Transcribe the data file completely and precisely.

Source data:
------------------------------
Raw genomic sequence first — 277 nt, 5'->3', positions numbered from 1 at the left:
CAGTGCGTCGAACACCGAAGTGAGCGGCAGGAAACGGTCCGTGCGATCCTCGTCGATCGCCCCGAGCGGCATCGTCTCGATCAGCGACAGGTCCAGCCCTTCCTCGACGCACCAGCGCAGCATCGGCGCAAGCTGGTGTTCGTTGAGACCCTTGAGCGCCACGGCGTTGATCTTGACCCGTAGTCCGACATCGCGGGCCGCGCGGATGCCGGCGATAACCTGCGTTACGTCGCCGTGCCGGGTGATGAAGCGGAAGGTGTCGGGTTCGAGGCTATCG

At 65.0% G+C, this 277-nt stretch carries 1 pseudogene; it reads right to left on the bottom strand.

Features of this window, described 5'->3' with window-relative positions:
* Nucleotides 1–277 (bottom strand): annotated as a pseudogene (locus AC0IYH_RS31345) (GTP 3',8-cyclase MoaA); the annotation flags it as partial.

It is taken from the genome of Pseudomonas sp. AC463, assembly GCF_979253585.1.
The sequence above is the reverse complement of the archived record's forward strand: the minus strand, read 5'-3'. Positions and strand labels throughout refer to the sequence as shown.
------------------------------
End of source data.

Raw genomic sequence first — 277 nt, 5'->3', positions numbered from 1 at the left:
CAGTGCGTCGAACACCGAAGTGAGCGGCAGGAAACGGTCCGTGCGATCCTCGTCGATCGCCCCGAGCGGCATCGTCTCGATCAGCGACAGGTCCAGCCCTTCCTCGACGCACCAGCGCAGCATCGGCGCAAGCTGGTGTTCGTTGAGACCCTTGAGCGCCACGGCGTTGATCTTGACCCGTAGTCCGACATCGCGGGCCGCGCGGATGCCGGCGATAACCTGCGTTACGTCGCCGTGCCGGGTGATGAAGCGGAAGGTGTCGGGTTCGAGGCTATCG

At 65.0% G+C, this 277-nt stretch carries 1 pseudogene; it reads right to left on the bottom strand.

Features of this window, described 5'->3' with window-relative positions:
* Nucleotides 1–277 (bottom strand): annotated as a pseudogene (locus AC0IYH_RS31345) (GTP 3',8-cyclase MoaA); the annotation flags it as partial.

It is taken from the genome of Pseudomonas sp. AC463, assembly GCF_979253585.1.
The sequence above is the reverse complement of the archived record's forward strand: the minus strand, read 5'-3'. Positions and strand labels throughout refer to the sequence as shown.